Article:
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New Blades

post #1 of 5
Thread Starter 
We all know the joy of getting that new blade :bounce:. For me it was last Saturday when I drove up to Alameda and visited JWW (Japan Woodworker) to take a look at some knives I have been browsing online in preparation of handing down my current set to my Daughter when she gets her first place. My plan was to browse a few and see what spoke to me. Browsing around the JWW store can get you’re brain started calculating very large numbers as you spot that plane, pull saw, chisel or other tool that you have been wanting right there in front of you. But this trip was for kitchen knives so I resisted the wood working tools for now.

When I mentioned to the salesman I prefer longer 11”-12” Gyutos he reached into a case and pulled out a 270mm Yoshikane Gyuto, 11" Chef Knife (Wa Gyuto) - Yoshikane <!W-T-HTSKD270> - The Japan Woodworker Catalog It’s rustic hand hammered finish is very aesthetic to me some people are turned off by the rustic style blades and prefer highly polished or ‘Damascus pattern’. Not knocking anyone if they like that aesthetic but it just does not do anything for me visually. I had previously identified this blade as a definite candidate and when it was there in front of me I forgot all about the Misono, Fujiwara, Tojiro and other’s that were percolating in the soup I call my brain.

Looking at the petties was a similar experience I looked at a few and decided on the Kumadori 6” fruit knife which was recommended. 6" Paring/Slicing Knife - Kumadori - The Japan Woodworker Catalog

first impressions:
The Yoshikane – at $325 it was at the high end of what I was planning to spend but a good value for the knife in my mind. The F&F was excellent except the blade was slightly loose out of the box but no problem 2-3 firm palm taps on the butt of the handle tightened it up nicely. The handle is charred Chestnut and provides a different texture slightly rough but not too coarse. Time will tell as far as edge retention and sharpening but everything I have read is that they take an edge with moderate difficulty but hold it a long time. The edge out of the box is smooth, even and very sharp, 50/50 bevel and nice polish. After 1 session with this knife my Henckels got an edge guard and put in my old knife roll in the closet. The Yoshi is light, agile and very smooth cutting.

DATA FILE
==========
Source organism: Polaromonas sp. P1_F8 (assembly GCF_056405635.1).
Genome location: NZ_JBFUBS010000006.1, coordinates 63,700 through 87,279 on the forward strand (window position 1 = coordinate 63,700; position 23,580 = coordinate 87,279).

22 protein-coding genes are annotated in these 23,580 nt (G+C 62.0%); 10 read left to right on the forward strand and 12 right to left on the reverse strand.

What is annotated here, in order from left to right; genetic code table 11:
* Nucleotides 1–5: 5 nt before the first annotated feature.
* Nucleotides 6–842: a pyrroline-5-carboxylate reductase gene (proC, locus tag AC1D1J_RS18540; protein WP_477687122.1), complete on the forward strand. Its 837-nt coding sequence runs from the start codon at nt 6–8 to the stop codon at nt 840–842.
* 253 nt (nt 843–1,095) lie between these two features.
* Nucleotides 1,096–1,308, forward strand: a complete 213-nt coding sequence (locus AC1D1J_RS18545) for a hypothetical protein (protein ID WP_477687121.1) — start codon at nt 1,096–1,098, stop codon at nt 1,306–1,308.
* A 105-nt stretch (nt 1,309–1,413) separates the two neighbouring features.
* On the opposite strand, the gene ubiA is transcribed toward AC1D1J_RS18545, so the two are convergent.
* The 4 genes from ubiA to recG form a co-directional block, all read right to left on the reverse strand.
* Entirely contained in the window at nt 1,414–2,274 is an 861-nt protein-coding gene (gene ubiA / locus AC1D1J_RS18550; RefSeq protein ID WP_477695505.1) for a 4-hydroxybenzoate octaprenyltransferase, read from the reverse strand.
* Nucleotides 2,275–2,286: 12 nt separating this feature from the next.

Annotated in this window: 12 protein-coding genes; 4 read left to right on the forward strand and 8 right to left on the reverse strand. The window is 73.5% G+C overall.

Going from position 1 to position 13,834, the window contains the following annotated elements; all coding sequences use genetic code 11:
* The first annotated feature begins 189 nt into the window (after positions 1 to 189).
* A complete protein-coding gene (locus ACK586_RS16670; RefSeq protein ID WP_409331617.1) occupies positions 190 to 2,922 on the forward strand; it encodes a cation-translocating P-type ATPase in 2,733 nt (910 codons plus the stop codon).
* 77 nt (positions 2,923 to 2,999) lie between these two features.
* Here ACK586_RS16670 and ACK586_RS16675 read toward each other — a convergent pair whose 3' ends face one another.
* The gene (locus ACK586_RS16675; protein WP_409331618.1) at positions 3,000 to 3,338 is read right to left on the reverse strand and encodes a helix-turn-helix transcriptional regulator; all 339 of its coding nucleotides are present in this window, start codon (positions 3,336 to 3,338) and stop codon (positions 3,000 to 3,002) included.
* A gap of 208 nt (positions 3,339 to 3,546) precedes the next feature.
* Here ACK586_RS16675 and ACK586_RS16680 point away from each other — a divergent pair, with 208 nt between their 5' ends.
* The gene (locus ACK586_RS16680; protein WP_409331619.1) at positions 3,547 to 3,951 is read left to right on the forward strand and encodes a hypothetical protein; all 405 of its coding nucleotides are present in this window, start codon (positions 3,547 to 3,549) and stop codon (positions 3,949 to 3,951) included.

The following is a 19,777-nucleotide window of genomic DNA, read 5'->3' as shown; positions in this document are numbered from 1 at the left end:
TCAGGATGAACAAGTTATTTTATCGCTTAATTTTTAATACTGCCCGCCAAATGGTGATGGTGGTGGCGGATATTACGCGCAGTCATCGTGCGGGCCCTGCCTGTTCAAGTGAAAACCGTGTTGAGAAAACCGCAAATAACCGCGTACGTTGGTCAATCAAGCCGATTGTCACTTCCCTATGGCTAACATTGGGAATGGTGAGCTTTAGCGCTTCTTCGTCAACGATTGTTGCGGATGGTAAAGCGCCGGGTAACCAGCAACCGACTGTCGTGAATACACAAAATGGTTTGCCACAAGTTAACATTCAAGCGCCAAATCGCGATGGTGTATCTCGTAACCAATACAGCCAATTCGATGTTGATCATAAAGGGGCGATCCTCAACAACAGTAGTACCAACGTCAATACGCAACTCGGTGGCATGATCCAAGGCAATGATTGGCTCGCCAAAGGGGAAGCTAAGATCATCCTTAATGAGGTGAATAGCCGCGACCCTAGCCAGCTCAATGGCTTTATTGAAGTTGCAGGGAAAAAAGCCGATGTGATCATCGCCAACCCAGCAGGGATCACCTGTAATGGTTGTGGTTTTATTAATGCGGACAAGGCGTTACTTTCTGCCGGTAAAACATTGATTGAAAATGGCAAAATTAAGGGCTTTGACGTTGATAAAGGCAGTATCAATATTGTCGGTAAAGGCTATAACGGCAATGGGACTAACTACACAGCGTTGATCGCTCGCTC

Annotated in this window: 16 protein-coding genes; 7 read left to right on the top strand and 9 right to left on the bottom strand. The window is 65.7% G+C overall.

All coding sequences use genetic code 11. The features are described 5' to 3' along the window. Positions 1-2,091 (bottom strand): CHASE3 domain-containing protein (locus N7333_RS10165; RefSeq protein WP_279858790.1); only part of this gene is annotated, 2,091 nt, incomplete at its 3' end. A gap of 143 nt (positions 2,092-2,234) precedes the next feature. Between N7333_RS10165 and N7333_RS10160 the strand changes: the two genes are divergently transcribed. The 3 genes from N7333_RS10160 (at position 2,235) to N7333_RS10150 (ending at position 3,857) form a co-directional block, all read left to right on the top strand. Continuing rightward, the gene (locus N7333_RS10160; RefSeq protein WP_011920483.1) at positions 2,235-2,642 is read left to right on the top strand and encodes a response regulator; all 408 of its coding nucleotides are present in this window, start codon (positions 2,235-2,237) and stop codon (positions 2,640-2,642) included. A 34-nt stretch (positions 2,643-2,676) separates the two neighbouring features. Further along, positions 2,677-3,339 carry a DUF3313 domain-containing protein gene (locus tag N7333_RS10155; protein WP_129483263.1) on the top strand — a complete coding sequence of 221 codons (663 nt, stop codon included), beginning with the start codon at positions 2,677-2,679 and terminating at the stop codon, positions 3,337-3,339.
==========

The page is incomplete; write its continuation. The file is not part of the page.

The Kumadori: $85 F&F are very good. The handle is a bit small but comfortable enough to not bother me. The blade has a nice finish ground about 60/40 right, with an even smooth bevel and a nice polish. There goes my Henckels’ 6” utility into the knife roll.

The only problem now is my daughter after using the new blades asked me to donate my Henckels to my friends so I could buy her a set with the Yoshikane 8” Gyuto, Yoshikane 5” paring/slicing and a Forschner 10” bread and steak knives instead. What have I started? :crazy:
post #2 of 5
Congratulations on your new knives!

If you want a little more information about the Yoshikane (aka forgive me if you already know this stuff, but in case you don't or someone else is interested...):

The hammered finish is called "tsuchime." I don't think the Japanese consider it particularly rustic, at least not in the same way they think about kurochi, but I certainly know what you mean and feel the way you do about it.

Yoshikane are "san-mai" (which means three layers) as you know. The outside jigane are soft stainless, 405. While the interior/edge hagane is SKD 11, a particularly tough and strong alloy made especially for dies. It's "stain resistant," but not stainless, so you'll not only want to keep it dry when you store, but give it the occasional rinse and wipe when you cut onions, tomatoes, or other things with a propensity to stain. It will eventually darken; but you can get rid of that by thinning and sharpening all the way up the hagane; and/or by using metal polish. Aluminum billet and (non-chrome) mag wheel polishes, like the Mother's and Meguiars sold at car-parts stores, work extremely well.